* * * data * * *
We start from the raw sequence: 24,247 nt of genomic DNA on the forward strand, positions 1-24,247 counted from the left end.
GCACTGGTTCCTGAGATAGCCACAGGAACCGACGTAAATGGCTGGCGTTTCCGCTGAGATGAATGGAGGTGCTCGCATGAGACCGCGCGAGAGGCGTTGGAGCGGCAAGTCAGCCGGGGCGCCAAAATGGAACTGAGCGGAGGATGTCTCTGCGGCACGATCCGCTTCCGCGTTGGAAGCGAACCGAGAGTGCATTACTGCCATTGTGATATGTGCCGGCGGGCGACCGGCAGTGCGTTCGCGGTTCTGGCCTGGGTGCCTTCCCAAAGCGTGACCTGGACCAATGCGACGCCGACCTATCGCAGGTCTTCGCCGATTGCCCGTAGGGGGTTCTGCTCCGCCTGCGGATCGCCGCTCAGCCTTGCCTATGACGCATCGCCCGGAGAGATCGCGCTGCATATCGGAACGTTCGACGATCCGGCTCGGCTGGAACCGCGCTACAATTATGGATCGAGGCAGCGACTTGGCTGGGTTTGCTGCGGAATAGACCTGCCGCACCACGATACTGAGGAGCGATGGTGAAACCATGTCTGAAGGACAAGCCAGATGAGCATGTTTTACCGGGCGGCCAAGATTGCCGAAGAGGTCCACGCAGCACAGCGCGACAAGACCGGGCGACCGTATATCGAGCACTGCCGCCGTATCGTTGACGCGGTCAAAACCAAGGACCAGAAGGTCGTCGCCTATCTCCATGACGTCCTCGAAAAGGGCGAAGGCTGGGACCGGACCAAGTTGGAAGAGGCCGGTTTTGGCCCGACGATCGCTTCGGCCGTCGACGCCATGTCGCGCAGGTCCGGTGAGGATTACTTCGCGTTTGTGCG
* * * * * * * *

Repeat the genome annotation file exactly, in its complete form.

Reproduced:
We start from the raw sequence: 24,247 nt of genomic DNA on the forward strand, positions 1-24,247 counted from the left end.
GCACTGGTTCCTGAGATAGCCACAGGAACCGACGTAAATGGCTGGCGTTTCCGCTGAGATGAATGGAGGTGCTCGCATGAGACCGCGCGAGAGGCGTTGGAGCGGCAAGTCAGCCGGGGCGCCAAAATGGAACTGAGCGGAGGATGTCTCTGCGGCACGATCCGCTTCCGCGTTGGAAGCGAACCGAGAGTGCATTACTGCCATTGTGATATGTGCCGGCGGGCGACCGGCAGTGCGTTCGCGGTTCTGGCCTGGGTGCCTTCCCAAAGCGTGACCTGGACCAATGCGACGCCGACCTATCGCAGGTCTTCGCCGATTGCCCGTAGGGGGTTCTGCTCCGCCTGCGGATCGCCGCTCAGCCTTGCCTATGACGCATCGCCCGGAGAGATCGCGCTGCATATCGGAACGTTCGACGATCCGGCTCGGCTGGAACCGCGCTACAATTATGGATCGAGGCAGCGACTTGGCTGGGTTTGCTGCGGAATAGACCTGCCGCACCACGATACTGAGGAGCGATGGTGAAACCATGTCTGAAGGACAAGCCAGATGAGCATGTTTTACCGGGCGGCCAAGATTGCCGAAGAGGTCCACGCAGCACAGCGCGACAAGACCGGGCGACCGTATATCGAGCACTGCCGCCGTATCGTTGACGCGGTCAAAACCAAGGACCAGAAGGTCGTCGCCTATCTCCATGACGTCCTCGAAAAGGGCGAAGGCTGGGACCGGACCAAGTTGGAAGAGGCCGGTTTTGGCCCGACGATCGCTTCGGCCGTCGACGCCATGTCGCGCAGGTCCGGTGAGGATTACTTCGCGTTTGTGCG